I 'took it easy' today, although I'll openly admit that resting isn't a talent of mine. K and I started a walk when the sun still hovered low in the sky. She led me up a snowy hill, with the golden sun highlighting her chocolate fur.
Almost immediately, however, I had to call her back. She vibrated with high intensity energy over something that I couldn't see or smell. As you can see from the photo below, she feels great, enthusiastically sprinting to me, despite a minor eye infection. R is also feeling great, and exercised during the 'boys only' outing this morning.
After I called K, I leashed her and noticed the brilliant sun peeking onto this north-facing slope. I don't think that I've seen the sun from this slope since last fall!
I asked her to 'show me' what was so exciting uphill of us. She led me straight to a snowpile that looked boring. But, then, she started digging, uncovering mountain lion scat and urine. The stench immediately almost gagged me after K dug it up. I think that it was an old scent post, preserved by snow. No fresh tracks marked the new snow around it so it wasn't brand new.
So, as usual, K and I were wandering, well off the course that I'd planned for us. No problem - we just kept exploring. We found a live but thin pine tree with half of its trunk denuded of bark and parts bitten roughly. When I looked closely, long black hairs stuck to the tree. I'm guessing that the bears debarked this tree last summer based on the fur.
I wonder if this jet black bear left the fur. Our wildlife camera captured this photo last summer.
As we hiked on, we reached a ridge, and followed its rocks around the rim of a meadow. K stared down into the meadow. Notice the dots on the meadow floor - the elk herd!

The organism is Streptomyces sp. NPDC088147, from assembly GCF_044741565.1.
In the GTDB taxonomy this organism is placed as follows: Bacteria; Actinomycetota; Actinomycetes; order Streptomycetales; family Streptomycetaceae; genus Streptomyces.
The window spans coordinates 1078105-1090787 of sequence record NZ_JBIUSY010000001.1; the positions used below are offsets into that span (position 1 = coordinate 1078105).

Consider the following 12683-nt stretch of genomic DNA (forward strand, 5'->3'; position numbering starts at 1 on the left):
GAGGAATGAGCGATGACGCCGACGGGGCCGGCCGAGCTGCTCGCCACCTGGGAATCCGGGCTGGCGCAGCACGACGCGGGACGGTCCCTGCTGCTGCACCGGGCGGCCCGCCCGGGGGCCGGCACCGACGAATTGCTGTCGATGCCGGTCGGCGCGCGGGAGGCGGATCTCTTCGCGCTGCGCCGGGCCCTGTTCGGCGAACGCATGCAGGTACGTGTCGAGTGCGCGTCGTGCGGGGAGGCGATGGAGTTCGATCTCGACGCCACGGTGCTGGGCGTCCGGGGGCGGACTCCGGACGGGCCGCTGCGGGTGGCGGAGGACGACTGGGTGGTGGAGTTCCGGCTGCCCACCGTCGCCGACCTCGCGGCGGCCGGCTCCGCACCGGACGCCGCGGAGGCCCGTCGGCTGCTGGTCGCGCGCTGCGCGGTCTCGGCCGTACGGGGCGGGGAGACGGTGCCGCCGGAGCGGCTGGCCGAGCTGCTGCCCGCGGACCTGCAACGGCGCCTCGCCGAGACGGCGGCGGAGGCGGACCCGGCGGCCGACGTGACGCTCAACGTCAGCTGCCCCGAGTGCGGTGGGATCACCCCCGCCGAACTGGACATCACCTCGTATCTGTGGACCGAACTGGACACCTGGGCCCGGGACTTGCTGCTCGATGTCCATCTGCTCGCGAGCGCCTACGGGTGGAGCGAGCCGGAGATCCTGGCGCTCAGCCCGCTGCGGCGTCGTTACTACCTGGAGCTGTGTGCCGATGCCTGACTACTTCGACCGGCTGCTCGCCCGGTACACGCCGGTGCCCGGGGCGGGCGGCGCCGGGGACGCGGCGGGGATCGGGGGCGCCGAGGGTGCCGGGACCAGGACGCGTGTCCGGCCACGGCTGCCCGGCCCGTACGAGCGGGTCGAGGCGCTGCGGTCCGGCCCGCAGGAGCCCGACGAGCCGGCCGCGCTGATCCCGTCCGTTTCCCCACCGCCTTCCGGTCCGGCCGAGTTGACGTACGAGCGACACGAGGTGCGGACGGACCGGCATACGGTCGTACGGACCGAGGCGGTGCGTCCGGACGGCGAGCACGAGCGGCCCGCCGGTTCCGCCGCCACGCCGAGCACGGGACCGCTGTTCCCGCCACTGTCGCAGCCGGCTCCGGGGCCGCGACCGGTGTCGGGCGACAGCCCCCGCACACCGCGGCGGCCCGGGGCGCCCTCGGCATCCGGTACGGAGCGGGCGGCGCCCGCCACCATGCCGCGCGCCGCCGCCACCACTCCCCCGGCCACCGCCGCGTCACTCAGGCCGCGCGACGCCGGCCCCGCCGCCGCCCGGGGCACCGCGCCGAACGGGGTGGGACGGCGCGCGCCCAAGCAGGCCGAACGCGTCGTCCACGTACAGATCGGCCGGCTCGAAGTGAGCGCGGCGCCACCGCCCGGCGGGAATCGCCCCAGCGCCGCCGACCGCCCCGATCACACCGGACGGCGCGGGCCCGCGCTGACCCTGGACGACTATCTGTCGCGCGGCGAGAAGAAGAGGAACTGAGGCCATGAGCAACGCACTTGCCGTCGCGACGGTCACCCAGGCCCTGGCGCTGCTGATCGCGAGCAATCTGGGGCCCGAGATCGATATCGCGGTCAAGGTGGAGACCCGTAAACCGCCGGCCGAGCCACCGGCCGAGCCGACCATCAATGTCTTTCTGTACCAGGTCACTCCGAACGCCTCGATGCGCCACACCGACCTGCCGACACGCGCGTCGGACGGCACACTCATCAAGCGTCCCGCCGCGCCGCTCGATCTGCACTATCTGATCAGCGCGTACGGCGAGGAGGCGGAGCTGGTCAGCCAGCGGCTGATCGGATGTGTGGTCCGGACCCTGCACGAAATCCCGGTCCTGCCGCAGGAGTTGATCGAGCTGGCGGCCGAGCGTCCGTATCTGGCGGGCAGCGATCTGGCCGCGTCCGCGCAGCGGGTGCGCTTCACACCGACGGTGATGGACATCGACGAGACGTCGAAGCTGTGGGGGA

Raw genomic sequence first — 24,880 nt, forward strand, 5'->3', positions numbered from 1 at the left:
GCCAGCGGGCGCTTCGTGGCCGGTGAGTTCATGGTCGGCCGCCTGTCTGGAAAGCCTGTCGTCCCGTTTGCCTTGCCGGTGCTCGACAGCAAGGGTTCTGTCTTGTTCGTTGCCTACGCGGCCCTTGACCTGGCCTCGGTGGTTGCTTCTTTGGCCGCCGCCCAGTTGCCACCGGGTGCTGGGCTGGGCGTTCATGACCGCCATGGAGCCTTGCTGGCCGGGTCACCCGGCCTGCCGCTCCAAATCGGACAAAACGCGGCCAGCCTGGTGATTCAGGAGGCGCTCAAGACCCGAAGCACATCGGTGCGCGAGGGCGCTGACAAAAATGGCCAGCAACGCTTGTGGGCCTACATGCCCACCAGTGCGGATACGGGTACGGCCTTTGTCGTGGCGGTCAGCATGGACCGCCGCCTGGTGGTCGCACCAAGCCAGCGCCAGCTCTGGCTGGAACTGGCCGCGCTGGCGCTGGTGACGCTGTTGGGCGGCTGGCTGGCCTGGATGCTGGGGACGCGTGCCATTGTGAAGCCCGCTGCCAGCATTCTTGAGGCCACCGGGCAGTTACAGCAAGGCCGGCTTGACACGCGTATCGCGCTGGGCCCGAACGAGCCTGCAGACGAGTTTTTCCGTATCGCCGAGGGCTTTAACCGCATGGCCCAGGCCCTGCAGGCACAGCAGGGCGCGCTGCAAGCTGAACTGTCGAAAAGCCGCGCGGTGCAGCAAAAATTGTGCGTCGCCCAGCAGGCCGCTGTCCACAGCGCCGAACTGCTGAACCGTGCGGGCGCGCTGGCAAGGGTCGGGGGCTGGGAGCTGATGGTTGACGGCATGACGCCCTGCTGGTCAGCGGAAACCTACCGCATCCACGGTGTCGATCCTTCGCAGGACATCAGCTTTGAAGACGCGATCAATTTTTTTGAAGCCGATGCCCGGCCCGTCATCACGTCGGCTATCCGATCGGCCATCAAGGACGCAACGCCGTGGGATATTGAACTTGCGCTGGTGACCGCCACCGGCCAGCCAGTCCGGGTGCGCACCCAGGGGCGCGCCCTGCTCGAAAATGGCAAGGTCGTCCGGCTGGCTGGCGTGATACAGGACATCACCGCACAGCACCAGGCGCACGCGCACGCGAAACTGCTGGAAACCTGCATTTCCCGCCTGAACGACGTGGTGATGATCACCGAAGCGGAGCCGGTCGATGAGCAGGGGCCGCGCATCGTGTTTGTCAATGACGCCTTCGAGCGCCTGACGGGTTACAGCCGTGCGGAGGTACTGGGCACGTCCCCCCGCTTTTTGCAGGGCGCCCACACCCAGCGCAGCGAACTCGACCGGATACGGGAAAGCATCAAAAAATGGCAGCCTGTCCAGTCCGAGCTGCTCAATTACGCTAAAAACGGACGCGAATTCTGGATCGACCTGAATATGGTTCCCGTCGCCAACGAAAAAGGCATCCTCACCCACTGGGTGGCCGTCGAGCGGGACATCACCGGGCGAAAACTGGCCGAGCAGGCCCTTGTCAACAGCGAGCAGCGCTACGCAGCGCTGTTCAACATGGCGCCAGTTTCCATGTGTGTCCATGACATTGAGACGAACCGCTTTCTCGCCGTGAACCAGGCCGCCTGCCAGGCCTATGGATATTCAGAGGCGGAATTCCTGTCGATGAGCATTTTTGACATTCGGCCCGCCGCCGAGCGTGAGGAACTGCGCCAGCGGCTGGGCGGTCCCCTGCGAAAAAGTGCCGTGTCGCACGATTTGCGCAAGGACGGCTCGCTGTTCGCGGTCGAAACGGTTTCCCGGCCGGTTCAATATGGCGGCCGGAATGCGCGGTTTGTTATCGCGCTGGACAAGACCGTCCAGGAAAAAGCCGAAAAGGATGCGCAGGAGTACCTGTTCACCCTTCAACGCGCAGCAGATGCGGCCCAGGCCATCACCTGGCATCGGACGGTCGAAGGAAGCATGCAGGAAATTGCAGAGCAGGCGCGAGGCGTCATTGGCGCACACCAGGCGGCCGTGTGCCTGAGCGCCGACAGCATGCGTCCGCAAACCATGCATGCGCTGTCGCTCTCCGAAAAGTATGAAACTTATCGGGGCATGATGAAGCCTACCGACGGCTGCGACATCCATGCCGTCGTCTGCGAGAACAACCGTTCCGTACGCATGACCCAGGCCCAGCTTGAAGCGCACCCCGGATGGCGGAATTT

Zooming in on the animals showed that they definitely were elk but didn't show the whole sprawling herd that must have numbered a hundred or more.
We continued to pick our way along the ridge, trying not to alarm the elk. They seemed to realize that we were above them but didn't act worried. K was entranced by the herd but remained silent.Eventually, we had no choice but to plunge down the other side of the ridge to avoid creating a thundering herd of fleeing elk. We tried this route last week and ended up in waist-deep snow. I think that I chose the absolute worst route last week. So, today, I carefully searched for some animal tracks, with the notion that the forest-savvy animals would use the easiest routes. The only tracks that I could find looked like they were left by a large animal who'd passed through a while ago.
Our animal guide led us down the slope by a super relaxed route, with only a few areas of snow deeper than 6" or other obstacles. Before I knew it, we intersected the trail I'd been aiming for.
It was yet another hike where K and I didn't even vaguely follow my initial plan. First, we followed her nose, and then I improvised from that point. As I hiked, I pondered whether K is becoming a 'lion hound' based on how many of their signs she's been finding. Upon thinking about it, however, I concluded that she'd probably been showing me these signs for years but I was clueless. Now, I recognize what she shows me.
After my 'easy' day, I'm in less pain than last night but still not back to where I was before driving. I realized a potential reason why driving caused my low back and leg so much pain. Because I can't turn my head very far, I was twisting my lower back whenever I needed to look left and right. Twisting is extraordinarily hard on discs so it probably aggravated my herniated lumbar disc. In any case, at least I understand *why* driving set off such pain. Now, I just have to figure out how to deal with it!